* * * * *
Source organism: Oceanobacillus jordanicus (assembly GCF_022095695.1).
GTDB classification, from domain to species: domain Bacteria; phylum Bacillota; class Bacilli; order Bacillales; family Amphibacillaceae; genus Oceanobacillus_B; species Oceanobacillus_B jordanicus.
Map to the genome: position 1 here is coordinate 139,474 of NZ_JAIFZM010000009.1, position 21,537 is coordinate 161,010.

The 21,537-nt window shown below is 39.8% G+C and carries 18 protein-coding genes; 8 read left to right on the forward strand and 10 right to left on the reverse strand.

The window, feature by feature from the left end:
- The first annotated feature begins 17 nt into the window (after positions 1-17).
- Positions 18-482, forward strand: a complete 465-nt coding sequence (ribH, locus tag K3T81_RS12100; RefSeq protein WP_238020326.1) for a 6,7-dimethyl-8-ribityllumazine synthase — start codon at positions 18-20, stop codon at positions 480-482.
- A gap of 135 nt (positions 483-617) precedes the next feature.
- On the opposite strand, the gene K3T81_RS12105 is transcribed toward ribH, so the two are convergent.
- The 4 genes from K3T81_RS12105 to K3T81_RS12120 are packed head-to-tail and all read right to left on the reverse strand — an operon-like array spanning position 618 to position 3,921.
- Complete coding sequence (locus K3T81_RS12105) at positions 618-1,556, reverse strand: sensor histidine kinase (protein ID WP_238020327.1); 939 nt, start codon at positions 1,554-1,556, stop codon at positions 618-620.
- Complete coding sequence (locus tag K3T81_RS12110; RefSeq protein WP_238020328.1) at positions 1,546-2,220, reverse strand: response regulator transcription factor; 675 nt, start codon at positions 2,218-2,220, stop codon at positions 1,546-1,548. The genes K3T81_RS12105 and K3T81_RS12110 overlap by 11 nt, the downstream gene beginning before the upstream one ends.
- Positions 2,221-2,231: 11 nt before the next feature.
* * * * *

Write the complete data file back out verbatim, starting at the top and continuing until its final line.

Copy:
Source organism: Oceanobacillus jordanicus (assembly GCF_022095695.1).
GTDB classification, from domain to species: domain Bacteria; phylum Bacillota; class Bacilli; order Bacillales; family Amphibacillaceae; genus Oceanobacillus_B; species Oceanobacillus_B jordanicus.
Map to the genome: position 1 here is coordinate 139,474 of NZ_JAIFZM010000009.1, position 21,537 is coordinate 161,010.

The 21,537-nt window shown below is 39.8% G+C and carries 18 protein-coding genes; 8 read left to right on the forward strand and 10 right to left on the reverse strand.

The window, feature by feature from the left end:
- The first annotated feature begins 17 nt into the window (after positions 1-17).
- Positions 18-482, forward strand: a complete 465-nt coding sequence (ribH, locus tag K3T81_RS12100; RefSeq protein WP_238020326.1) for a 6,7-dimethyl-8-ribityllumazine synthase — start codon at positions 18-20, stop codon at positions 480-482.
- A gap of 135 nt (positions 483-617) precedes the next feature.
- On the opposite strand, the gene K3T81_RS12105 is transcribed toward ribH, so the two are convergent.
- The 4 genes from K3T81_RS12105 to K3T81_RS12120 are packed head-to-tail and all read right to left on the reverse strand — an operon-like array spanning position 618 to position 3,921.
- Complete coding sequence (locus K3T81_RS12105) at positions 618-1,556, reverse strand: sensor histidine kinase (protein ID WP_238020327.1); 939 nt, start codon at positions 1,554-1,556, stop codon at positions 618-620.
- Complete coding sequence (locus tag K3T81_RS12110; RefSeq protein WP_238020328.1) at positions 1,546-2,220, reverse strand: response regulator transcription factor; 675 nt, start codon at positions 2,218-2,220, stop codon at positions 1,546-1,548. The genes K3T81_RS12105 and K3T81_RS12110 overlap by 11 nt, the downstream gene beginning before the upstream one ends.
- Positions 2,221-2,231: 11 nt before the next feature.